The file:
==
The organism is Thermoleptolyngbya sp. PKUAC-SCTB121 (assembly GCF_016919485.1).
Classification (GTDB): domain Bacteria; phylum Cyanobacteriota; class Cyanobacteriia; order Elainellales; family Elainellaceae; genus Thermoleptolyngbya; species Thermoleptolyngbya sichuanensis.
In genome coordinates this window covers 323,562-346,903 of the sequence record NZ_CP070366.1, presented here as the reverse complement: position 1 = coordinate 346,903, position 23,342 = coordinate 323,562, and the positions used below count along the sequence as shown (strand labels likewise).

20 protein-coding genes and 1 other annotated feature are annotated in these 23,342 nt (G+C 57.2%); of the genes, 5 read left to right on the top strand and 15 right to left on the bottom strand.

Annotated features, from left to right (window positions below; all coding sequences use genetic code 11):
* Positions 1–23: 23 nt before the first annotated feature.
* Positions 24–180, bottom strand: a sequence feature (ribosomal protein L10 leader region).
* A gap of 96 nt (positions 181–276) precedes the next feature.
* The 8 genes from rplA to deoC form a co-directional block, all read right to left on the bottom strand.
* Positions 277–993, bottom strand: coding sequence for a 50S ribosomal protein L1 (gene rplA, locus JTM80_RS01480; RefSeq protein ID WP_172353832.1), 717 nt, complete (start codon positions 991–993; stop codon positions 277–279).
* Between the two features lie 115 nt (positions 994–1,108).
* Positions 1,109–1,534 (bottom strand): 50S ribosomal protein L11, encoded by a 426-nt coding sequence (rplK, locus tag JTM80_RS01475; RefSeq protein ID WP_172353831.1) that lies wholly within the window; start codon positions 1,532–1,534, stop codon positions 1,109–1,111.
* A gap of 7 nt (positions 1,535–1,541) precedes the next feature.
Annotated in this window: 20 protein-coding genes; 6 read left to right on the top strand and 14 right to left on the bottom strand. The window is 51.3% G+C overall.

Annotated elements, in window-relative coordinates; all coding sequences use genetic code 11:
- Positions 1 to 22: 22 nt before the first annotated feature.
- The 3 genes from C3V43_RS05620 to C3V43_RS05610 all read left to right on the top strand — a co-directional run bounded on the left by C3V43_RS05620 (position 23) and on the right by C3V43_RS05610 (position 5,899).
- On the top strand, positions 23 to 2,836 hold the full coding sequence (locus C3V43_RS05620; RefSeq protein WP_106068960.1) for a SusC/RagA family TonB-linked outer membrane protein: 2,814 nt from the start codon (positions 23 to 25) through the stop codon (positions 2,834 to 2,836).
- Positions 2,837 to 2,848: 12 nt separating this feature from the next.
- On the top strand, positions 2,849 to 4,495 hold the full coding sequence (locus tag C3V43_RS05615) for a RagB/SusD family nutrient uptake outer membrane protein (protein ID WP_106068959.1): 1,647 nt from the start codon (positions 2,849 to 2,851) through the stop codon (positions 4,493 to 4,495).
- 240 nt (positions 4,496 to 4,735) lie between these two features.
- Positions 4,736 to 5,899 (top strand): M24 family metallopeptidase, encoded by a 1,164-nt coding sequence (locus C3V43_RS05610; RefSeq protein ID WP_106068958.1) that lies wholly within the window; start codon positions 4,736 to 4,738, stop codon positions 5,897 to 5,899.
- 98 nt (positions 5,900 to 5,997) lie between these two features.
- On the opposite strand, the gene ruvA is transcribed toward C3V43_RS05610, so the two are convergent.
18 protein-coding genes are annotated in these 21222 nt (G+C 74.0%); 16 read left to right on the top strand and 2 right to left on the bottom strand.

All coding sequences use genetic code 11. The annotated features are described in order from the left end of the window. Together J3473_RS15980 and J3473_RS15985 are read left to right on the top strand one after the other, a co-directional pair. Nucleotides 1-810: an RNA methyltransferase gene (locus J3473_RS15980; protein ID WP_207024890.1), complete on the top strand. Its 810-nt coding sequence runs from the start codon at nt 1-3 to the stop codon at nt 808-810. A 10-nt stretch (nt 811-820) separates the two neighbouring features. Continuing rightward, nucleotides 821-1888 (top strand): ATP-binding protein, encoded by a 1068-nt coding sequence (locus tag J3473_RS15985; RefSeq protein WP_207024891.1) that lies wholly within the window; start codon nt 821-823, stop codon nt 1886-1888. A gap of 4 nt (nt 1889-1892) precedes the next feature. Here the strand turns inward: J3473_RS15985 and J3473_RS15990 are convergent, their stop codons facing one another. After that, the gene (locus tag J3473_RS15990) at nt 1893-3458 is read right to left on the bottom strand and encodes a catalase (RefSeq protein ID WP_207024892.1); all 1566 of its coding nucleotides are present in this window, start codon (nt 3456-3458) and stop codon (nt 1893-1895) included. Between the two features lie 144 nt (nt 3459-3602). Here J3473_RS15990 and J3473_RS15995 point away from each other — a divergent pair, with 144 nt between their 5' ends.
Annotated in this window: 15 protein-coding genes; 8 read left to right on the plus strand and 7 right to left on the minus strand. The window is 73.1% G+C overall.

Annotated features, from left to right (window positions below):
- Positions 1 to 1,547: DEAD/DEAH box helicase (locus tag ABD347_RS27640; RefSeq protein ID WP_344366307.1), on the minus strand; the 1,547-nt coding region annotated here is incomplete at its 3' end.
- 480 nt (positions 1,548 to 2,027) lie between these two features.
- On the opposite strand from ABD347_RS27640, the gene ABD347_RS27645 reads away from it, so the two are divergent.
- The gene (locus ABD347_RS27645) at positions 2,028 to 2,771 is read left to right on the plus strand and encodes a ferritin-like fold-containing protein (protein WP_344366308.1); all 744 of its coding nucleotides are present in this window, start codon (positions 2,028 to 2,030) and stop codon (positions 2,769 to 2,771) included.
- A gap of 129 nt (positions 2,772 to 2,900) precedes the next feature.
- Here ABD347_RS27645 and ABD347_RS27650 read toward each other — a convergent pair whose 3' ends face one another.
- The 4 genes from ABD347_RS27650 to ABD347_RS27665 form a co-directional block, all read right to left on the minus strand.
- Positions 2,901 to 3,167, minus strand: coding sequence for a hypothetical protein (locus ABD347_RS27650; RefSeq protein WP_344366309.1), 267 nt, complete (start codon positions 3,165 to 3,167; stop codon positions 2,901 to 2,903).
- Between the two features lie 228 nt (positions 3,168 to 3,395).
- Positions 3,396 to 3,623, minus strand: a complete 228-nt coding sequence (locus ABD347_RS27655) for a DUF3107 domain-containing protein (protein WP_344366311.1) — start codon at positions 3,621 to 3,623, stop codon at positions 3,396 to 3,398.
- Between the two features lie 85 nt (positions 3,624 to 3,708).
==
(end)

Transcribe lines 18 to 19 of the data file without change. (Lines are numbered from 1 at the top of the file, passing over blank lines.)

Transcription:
- On the top strand, positions 23 to 2,836 hold the full coding sequence (locus C3V43_RS05620; RefSeq protein WP_106068960.1) for a SusC/RagA family TonB-linked outer membrane protein: 2,814 nt from the start codon (positions 23 to 25) through the stop codon (positions 2,834 to 2,836).
- Positions 2,837 to 2,848: 12 nt separating this feature from the next.